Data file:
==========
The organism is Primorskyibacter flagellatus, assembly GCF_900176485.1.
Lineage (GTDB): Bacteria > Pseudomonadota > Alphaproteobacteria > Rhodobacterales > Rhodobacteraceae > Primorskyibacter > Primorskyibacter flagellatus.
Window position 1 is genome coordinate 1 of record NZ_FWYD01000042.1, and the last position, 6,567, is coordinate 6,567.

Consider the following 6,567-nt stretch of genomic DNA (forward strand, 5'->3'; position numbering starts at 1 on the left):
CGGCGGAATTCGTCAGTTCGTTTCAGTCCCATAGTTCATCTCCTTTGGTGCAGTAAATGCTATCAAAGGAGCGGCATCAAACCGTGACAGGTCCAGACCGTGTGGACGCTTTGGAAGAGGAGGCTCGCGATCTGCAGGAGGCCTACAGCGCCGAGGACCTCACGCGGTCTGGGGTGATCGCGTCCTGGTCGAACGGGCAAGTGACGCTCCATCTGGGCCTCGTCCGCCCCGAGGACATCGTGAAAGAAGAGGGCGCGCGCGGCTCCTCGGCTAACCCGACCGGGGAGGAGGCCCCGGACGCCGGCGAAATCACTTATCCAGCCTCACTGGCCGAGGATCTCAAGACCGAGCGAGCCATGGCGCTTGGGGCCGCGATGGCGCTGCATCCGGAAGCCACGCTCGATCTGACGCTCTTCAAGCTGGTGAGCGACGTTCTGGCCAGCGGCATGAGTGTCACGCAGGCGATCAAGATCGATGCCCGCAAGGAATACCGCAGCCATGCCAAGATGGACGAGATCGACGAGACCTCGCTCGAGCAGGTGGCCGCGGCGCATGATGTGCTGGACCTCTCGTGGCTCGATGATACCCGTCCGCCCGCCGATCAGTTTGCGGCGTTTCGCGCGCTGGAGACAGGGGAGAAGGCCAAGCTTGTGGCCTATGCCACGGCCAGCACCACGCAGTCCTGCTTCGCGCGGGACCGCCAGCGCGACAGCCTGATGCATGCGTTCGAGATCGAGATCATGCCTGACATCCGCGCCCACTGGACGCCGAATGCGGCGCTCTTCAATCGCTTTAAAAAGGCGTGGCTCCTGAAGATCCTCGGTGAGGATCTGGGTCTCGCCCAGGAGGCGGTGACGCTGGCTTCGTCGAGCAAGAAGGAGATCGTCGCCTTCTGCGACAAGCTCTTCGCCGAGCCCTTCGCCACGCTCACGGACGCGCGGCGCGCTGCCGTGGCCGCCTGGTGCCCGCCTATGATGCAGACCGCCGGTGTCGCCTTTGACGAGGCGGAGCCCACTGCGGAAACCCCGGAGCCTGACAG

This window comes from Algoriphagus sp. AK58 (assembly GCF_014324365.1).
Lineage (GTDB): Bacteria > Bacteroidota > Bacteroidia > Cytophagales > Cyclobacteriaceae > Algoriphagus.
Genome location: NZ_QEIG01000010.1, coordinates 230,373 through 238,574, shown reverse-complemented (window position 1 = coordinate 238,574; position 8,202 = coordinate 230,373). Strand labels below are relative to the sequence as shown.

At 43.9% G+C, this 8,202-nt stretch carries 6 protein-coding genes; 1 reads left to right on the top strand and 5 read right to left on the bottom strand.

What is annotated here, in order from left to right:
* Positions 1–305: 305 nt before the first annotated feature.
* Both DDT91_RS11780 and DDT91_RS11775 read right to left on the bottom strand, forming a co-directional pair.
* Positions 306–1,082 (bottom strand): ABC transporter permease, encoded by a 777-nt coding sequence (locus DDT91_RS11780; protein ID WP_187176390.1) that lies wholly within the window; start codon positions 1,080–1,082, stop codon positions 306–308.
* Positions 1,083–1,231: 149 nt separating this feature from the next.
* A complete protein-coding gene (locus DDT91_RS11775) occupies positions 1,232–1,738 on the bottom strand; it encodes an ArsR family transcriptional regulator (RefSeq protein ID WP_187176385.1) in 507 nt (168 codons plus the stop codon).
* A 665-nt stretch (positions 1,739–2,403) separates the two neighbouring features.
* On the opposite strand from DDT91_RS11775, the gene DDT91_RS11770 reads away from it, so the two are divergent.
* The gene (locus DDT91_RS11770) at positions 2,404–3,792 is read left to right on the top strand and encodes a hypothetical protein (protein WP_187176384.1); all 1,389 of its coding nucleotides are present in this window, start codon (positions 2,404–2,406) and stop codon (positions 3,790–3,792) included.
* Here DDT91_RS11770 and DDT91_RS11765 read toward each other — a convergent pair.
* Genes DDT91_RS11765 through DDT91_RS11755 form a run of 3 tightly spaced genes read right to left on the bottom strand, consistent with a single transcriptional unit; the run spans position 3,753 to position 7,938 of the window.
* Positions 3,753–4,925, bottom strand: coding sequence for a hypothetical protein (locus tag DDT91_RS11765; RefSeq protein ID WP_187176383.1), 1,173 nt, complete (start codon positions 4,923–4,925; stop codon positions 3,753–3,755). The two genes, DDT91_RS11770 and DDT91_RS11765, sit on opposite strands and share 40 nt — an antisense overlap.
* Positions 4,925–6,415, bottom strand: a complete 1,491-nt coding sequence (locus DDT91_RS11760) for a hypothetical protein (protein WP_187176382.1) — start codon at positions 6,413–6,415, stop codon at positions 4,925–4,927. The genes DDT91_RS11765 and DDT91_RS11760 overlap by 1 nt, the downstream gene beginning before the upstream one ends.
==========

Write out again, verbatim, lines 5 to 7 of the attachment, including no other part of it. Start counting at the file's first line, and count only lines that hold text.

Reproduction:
CGGCGGAATTCGTCAGTTCGTTTCAGTCCCATAGTTCATCTCCTTTGGTGCAGTAAATGCTATCAAAGGAGCGGCATCAAACCGTGACAGGTCCAGACCGTGTGGACGCTTTGGAAGAGGAGGCTCGCGATCTGCAGGAGGCCTACAGCGCCGAGGACCTCACGCGGTCTGGGGTGATCGCGTCCTGGTCGAACGGGCAAGTGACGCTCCATCTGGGCCTCGTCCGCCCCGAGGACATCGTGAAAGAAGAGGGCGCGCGCGGCTCCTCGGCTAACCCGACCGGGGAGGAGGCCCCGGACGCCGGCGAAATCACTTATCCAGCCTCACTGGCCGAGGATCTCAAGACCGAGCGAGCCATGGCGCTTGGGGCCGCGATGGCGCTGCATCCGGAAGCCACGCTCGATCTGACGCTCTTCAAGCTGGTGAGCGACGTTCTGGCCAGCGGCATGAGTGTCACGCAGGCGATCAAGATCGATGCCCGCAAGGAATACCGCAGCCATGCCAAGATGGACGAGATCGACGAGACCTCGCTCGAGCAGGTGGCCGCGGCGCATGATGTGCTGGACCTCTCGTGGCTCGATGATACCCGTCCGCCCGCCGATCAGTTTGCGGCGTTTCGCGCGCTGGAGACAGGGGAGAAGGCCAAGCTTGTGGCCTATGCCACGGCCAGCACCACGCAGTCCTGCTTCGCGCGGGACCGCCAGCGCGACAGCCTGATGCATGCGTTCGAGATCGAGATCATGCCTGACATCCGCGCCCACTGGACGCCGAATGCGGCGCTCTTCAATCGCTTTAAAAAGGCGTGGCTCCTGAAGATCCTCGGTGAGGATCTGGGTCTCGCCCAGGAGGCGGTGACGCTGGCTTCGTCGAGCAAGAAGGAGATCGTCGCCTTCTGCGACAAGCTCTTCGCCGAGCCCTTCGCCACGCTCACGGACGCGCGGCGCGCTGCCGTGGCCGCCTGGTGCCCGCCTATGATGCAGACCGCCGGTGTCGCCTTTGACGAGGCGGAGCCCACTGCGGAAACCCCGGAGCCTGACAG

This window comes from Algoriphagus sp. AK58 (assembly GCF_014324365.1).
Lineage (GTDB): Bacteria > Bacteroidota > Bacteroidia > Cytophagales > Cyclobacteriaceae > Algoriphagus.